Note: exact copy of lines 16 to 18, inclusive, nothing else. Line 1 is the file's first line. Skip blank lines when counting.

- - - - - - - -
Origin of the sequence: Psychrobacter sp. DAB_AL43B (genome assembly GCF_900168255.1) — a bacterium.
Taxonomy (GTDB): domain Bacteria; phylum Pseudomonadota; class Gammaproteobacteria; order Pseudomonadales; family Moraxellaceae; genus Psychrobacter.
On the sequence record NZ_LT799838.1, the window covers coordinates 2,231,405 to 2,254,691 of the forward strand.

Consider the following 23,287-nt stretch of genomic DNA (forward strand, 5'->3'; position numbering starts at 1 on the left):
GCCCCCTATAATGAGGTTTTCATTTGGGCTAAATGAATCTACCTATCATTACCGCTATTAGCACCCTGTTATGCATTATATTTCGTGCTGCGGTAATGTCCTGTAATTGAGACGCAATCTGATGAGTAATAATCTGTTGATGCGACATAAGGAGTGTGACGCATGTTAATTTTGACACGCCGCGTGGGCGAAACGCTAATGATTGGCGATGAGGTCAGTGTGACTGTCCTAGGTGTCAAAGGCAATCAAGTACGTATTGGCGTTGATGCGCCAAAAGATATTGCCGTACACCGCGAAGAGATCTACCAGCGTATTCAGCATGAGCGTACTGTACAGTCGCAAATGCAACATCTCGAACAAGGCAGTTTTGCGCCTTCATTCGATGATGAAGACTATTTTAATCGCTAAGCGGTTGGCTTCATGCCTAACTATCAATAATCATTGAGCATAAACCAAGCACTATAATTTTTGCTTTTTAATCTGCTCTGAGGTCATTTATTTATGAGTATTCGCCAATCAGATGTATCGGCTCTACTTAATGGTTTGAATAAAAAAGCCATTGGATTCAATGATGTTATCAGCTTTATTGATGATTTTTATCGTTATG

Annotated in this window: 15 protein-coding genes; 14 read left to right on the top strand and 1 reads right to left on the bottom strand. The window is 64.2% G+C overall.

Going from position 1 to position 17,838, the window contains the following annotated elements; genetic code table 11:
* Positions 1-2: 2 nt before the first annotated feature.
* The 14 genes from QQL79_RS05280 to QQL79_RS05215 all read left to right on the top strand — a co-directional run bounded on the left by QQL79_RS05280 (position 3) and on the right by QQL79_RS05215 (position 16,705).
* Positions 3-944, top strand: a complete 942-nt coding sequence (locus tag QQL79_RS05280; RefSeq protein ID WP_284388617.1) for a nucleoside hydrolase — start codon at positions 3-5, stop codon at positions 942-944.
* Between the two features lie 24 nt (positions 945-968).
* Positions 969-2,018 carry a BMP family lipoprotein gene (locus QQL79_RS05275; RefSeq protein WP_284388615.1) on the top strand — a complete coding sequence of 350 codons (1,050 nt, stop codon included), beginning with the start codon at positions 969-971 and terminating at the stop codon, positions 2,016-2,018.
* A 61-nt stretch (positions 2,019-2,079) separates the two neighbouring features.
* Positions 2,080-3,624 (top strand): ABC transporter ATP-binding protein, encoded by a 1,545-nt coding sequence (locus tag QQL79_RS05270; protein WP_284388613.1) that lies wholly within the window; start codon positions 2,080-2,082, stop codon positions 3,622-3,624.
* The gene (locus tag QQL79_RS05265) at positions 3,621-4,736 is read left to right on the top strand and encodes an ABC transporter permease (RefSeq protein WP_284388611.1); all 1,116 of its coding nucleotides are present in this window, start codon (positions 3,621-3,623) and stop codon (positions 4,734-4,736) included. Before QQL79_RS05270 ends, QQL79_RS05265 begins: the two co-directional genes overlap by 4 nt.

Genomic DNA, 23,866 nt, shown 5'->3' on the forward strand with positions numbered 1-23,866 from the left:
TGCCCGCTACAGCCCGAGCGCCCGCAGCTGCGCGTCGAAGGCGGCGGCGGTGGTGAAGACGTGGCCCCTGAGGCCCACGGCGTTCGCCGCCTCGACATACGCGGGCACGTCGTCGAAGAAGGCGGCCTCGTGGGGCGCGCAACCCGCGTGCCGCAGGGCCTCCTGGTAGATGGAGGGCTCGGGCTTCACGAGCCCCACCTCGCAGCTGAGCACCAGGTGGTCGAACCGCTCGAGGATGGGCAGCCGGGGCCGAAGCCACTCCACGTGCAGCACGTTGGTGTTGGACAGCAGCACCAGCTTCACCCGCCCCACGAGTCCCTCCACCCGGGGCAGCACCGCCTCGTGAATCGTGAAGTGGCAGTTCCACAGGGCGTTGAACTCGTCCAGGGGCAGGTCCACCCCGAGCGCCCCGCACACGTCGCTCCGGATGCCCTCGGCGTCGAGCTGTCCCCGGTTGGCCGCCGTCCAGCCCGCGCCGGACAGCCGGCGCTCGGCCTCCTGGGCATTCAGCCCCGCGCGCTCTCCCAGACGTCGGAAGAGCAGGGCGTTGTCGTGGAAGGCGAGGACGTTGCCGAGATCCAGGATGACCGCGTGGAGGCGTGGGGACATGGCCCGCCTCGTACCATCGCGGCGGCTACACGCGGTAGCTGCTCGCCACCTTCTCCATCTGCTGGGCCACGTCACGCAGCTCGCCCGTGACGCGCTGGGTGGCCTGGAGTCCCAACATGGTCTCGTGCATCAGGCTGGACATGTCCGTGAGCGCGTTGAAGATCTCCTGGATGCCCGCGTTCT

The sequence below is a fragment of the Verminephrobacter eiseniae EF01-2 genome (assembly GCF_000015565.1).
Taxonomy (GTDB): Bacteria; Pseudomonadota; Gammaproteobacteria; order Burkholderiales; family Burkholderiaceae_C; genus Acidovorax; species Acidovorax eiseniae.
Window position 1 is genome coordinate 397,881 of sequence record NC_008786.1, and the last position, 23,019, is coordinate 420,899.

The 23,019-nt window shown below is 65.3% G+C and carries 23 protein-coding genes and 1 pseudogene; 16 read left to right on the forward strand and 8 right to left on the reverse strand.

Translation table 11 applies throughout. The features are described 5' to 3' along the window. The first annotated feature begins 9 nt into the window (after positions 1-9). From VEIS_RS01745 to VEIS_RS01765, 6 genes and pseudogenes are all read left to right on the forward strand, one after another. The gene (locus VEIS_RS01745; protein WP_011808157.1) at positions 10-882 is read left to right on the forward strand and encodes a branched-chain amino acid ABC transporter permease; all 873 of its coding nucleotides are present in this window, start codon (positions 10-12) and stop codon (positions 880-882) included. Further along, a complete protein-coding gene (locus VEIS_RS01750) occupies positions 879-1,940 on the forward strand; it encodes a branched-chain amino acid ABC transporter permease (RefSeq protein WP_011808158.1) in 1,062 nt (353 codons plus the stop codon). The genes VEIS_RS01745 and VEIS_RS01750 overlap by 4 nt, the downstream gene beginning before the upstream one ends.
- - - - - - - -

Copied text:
Genomic DNA, 23,866 nt, shown 5'->3' on the forward strand with positions numbered 1-23,866 from the left:
TGCCCGCTACAGCCCGAGCGCCCGCAGCTGCGCGTCGAAGGCGGCGGCGGTGGTGAAGACGTGGCCCCTGAGGCCCACGGCGTTCGCCGCCTCGACATACGCGGGCACGTCGTCGAAGAAGGCGGCCTCGTGGGGCGCGCAACCCGCGTGCCGCAGGGCCTCCTGGTAGATGGAGGGCTCGGGCTTCACGAGCCCCACCTCGCAGCTGAGCACCAGGTGGTCGAACCGCTCGAGGATGGGCAGCCGGGGCCGAAGCCACTCCACGTGCAGCACGTTGGTGTTGGACAGCAGCACCAGCTTCACCCGCCCCACGAGTCCCTCCACCCGGGGCAGCACCGCCTCGTGAATCGTGAAGTGGCAGTTCCACAGGGCGTTGAACTCGTCCAGGGGCAGGTCCACCCCGAGCGCCCCGCACACGTCGCTCCGGATGCCCTCGGCGTCGAGCTGTCCCCGGTTGGCCGCCGTCCAGCCCGCGCCGGACAGCCGGCGCTCGGCCTCCTGGGCATTCAGCCCCGCGCGCTCTCCCAGACGTCGGAAGAGCAGGGCGTTGTCGTGGAAGGCGAGGACGTTGCCGAGATCCAGGATGACCGCGTGGAGGCGTGGGGACATGGCCCGCCTCGTACCATCGCGGCGGCTACACGCGGTAGCTGCTCGCCACCTTCTCCATCTGCTGGGCCACGTCACGCAGCTCGCCCGTGACGCGCTGGGTGGCCTGGAGTCCCAACATGGTCTCGTGCATCAGGCTGGACATGTCCGTGAGCGCGTTGAAGATCTCCTGGATGCCCGCGTTCT

The sequence below is a fragment of the Verminephrobacter eiseniae EF01-2 genome (assembly GCF_000015565.1).